And, finally, it is a meta-story about how the problems mankind is causing are potentiating and empowering each other to create a ‘perfect storm’ of consequences. Consequences which are going to fundamentally alter the physical and biological systems of the planet and degrading the kind of environment we will be leaving to our children for hundreds, if not thousands, of generations.

The following are some of the subjects which we will consider:
Peak Oil, Global Warming, Falling Water Tables, Rising Ocean Levels, Biodiversity Loss, Over Population, Failing Fisheries, Pollution, Rich vs. Poor Gap, The Invisible Hand, Fundamentalism, Globalism, Post-Modernism, Women’s Literacy, Food Shortages, Fresh Water Shortages, Terrorism, Pandemics, Desertification, Gender-Benders, Corporate Power, Bubble Economics, The Gulf Stream Conveyor, and the Marginalization of Science.
This is an incomplete list and other subjects will be added.

In my view, each of these impending problems can be visualized as a line on a graph. Each line fatally creeping towards some non-linear tipping point. And, standing back from the graph a bit, you can see that all of them are converging powerfully on our future.

As a line from a 1950’s song about ‘Big Bad Leroy Brown‘ once said, ‘If the left one don’t get you – the right one will’.

So, the phrase I’m looking for will refer, in a pithy intuitive way, to this approaching conjunction, this perfect storm of disasters. Words and phrases like “Peak Oil’, ‘Global Warming’, ‘Gender Benders’ and ‘Desertification’ all have the quality I’m looking for. I just haven’t found the right phrase for their aggregate.

Have you heard an appropriate phrases that would fit the bill? If so, I’d love to hear it so I can use it as a succinct way to refer to my central theme. If you have any thoughts on who else or where else I might pursue this inquiry, it would be much appreciated.

Ecology and Political Upheaval

Wednesday, June 28th, 2006

Jeffrey D. Sachs of the Earth Institute has written an article saying that small changes in climate can cause wars, topple governments and crush economies already strained by poverty. I agree with this and consider it part of the Perfect Storm of unfolding future events that I’m always talking about.

I’m not at all sure that he goes far enough, however. Civilization, in many ways, is like a house of cards we’ve been building. Year by year, we build it higher and year by year it balances and hangs together but ever more precariously.

I think that other factors, which are part of the Perfect Storm hypothesis, are also more than capable of creating the same disruptions. Consider desertification or the falling water tables around the world. Consider the ever growing national debt of the United States. Consider the growing disparity between the rich and the poor. Consider impending Peak Oil. And finally, consider the effects of Globalization.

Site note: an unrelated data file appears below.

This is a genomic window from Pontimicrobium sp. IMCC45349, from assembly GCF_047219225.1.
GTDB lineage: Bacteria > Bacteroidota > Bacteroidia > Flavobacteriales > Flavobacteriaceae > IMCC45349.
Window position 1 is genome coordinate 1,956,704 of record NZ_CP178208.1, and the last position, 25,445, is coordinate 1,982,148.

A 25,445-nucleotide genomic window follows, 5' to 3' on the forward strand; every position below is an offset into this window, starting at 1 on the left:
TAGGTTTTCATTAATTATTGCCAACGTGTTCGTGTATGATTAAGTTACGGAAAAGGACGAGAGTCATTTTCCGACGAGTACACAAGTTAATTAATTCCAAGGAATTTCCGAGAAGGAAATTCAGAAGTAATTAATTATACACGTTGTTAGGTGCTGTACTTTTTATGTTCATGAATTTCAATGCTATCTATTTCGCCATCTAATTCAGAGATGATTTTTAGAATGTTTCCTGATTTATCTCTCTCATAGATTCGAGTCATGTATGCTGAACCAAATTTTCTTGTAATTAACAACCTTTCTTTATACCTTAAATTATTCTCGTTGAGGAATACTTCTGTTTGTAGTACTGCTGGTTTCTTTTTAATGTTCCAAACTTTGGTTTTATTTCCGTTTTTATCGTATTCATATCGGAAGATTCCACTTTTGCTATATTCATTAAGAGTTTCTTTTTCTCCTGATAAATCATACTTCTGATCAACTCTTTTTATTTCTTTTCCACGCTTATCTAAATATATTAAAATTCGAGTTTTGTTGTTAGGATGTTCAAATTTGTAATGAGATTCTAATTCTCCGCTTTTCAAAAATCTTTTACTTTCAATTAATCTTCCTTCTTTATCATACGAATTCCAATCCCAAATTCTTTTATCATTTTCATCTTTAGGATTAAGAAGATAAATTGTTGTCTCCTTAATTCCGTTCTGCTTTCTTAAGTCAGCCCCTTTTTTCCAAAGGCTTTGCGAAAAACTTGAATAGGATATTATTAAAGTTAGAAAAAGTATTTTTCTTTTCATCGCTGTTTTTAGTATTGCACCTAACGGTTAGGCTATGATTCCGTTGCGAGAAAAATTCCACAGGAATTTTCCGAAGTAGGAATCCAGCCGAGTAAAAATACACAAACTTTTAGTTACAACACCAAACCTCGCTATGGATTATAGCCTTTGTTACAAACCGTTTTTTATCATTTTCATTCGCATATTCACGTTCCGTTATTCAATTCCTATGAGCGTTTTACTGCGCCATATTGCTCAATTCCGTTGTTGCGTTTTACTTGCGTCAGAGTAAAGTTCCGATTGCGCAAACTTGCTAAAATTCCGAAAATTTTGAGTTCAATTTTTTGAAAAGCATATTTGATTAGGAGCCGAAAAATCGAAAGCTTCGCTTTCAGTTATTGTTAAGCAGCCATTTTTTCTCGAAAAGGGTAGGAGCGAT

Each of these has the ability to drive us through tipping points into the chaos beyond. All that is required is that something essential like food or water or the petroleum needed to produce our food should go into short supply.

Globalization is making the house-of-cards particularly fragile. Its been pasting wide-spread economies together and making them dependent on each other. Once chaos begins from any cause, these fragile links will break and the economies who’ve unwisely become dependent on them will stumble badly too as a result.

It’s all interconnected and finely balanced and the are multiple issues ticking down to tipping time. So, Sachs is right but I just don’t think he’s cast a wide enough net yet to catch the full scope of the futures waiting for us in the wings of the next decade or two.

Here’s the beginning of Sach’s article and a link to the rest:


Careful study of the long-term climate record has shown that even a minor shock to the system can cause an enormous change in outcome, a nonlinear response that has come to be called “abrupt climate change.” Less well recognized is that our social and economic systems are also highly sensitive to climate perturbations. Seemingly modest fluctuations in rainfall, temperature and other meteorological factors can create havoc in vulnerable societies.

Recent years have shown that shifts in rainfall can bring down governments and even set off wars. The African Sahel, just south of the Sahara, provides a dramatic and poignant demonstration. The deadly carnage in Darfur, Sudan, for example, which is almost always discussed in political and military terms, has roots in an ecological crisis directly arising from climate shocks. Darfur is an arid zone with overlapping, growing populations of impoverished pastoralists (tending goats, cattle and camels) and sedentary farmers. Both groups depend on rainfall for their livelihoods and lives. The average rainfall has probably declined in the past few decades but is in any case highly variable, leaving Darfur prone to drought. When the rains faltered in the 1980s, violence ensued. Communities fought to survive by raiding others and attempting to seize or protect scarce water and food supplies.